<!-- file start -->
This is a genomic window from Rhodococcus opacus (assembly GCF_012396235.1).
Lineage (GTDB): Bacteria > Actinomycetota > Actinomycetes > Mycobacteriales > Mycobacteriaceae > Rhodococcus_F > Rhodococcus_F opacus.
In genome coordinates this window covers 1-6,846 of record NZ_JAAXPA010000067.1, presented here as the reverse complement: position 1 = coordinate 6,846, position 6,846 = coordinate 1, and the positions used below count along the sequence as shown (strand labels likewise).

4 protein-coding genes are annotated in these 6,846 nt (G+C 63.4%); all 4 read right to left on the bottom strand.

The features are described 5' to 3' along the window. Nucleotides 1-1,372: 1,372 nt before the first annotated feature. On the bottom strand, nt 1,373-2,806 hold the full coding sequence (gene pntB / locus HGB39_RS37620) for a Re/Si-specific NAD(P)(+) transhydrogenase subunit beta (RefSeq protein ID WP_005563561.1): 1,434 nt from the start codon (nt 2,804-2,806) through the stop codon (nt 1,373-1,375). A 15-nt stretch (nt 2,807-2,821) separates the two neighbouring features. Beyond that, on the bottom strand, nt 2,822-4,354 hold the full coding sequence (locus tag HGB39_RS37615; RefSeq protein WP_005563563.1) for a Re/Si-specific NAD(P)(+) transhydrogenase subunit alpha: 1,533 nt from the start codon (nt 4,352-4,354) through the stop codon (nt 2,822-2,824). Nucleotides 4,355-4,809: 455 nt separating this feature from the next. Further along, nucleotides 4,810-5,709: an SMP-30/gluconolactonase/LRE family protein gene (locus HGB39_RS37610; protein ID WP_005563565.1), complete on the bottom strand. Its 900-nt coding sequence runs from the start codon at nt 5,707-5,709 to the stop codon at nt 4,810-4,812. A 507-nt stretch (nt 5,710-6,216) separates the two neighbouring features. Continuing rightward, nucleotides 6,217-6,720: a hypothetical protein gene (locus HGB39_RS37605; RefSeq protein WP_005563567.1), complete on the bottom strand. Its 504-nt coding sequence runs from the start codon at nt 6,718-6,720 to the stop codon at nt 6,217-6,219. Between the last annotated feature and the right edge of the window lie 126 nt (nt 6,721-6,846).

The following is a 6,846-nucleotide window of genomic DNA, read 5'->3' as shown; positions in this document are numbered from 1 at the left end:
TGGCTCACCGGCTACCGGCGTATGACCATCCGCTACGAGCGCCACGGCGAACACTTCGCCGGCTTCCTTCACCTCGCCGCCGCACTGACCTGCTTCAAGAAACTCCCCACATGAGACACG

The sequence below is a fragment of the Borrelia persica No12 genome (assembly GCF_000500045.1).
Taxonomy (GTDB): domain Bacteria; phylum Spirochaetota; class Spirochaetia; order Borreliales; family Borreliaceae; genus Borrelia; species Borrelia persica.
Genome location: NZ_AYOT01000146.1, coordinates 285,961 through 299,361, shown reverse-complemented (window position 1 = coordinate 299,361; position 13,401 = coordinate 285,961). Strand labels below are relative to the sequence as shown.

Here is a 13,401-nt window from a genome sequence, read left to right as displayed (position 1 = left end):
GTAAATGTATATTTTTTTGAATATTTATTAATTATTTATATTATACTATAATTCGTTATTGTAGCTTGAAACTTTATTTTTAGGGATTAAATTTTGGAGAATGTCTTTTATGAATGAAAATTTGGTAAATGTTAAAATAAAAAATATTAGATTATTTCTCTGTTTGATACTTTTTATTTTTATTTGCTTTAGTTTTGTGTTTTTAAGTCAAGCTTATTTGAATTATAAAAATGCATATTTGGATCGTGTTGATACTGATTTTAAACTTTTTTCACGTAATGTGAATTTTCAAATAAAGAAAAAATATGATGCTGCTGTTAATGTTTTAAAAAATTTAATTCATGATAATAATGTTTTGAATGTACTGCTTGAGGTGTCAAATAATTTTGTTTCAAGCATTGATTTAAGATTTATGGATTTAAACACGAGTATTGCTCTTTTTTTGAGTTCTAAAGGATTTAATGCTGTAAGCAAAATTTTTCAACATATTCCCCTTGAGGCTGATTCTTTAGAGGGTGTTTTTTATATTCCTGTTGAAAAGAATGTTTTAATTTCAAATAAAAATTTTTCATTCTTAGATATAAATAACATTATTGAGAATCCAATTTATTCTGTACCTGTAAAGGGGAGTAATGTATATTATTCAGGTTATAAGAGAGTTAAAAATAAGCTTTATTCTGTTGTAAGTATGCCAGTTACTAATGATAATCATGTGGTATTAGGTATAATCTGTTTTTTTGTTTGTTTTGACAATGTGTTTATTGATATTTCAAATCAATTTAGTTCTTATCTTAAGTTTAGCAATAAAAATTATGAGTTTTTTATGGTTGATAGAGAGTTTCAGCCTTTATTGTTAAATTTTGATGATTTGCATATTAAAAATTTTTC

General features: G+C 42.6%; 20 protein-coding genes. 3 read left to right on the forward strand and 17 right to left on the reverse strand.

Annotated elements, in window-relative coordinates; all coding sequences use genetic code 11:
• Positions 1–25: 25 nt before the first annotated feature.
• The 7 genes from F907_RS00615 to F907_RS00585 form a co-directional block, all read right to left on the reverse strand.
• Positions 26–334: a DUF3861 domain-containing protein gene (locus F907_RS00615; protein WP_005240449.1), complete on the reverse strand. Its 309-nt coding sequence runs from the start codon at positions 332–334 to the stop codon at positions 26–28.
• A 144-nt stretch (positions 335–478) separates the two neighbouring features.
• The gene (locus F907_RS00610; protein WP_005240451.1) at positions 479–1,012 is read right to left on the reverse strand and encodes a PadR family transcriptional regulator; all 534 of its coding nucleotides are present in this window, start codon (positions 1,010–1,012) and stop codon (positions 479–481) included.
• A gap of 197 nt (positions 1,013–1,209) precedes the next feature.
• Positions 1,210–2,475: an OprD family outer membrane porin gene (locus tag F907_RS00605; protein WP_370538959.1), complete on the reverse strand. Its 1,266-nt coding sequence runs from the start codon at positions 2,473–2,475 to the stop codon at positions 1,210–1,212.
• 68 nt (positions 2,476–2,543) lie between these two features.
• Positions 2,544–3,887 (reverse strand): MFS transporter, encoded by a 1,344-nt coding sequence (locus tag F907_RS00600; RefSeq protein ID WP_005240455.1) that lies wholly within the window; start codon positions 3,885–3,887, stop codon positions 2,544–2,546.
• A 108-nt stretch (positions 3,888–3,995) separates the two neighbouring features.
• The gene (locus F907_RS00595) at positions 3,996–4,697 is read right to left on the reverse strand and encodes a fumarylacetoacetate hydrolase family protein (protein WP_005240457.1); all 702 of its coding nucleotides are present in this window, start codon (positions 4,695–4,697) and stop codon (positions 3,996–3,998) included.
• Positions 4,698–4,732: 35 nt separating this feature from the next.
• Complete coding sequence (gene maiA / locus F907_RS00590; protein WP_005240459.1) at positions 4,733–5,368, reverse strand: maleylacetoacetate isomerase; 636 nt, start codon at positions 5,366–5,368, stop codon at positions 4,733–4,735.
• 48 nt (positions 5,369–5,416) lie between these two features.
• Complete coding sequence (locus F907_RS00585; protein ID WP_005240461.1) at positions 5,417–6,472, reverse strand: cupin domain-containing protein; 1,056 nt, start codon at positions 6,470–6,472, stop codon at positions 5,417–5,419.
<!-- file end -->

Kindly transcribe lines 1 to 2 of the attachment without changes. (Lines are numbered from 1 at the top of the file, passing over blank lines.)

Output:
This is a genomic window from Rhodococcus opacus (assembly GCF_012396235.1).
Lineage (GTDB): Bacteria > Actinomycetota > Actinomycetes > Mycobacteriales > Mycobacteriaceae > Rhodococcus_F > Rhodococcus_F opacus.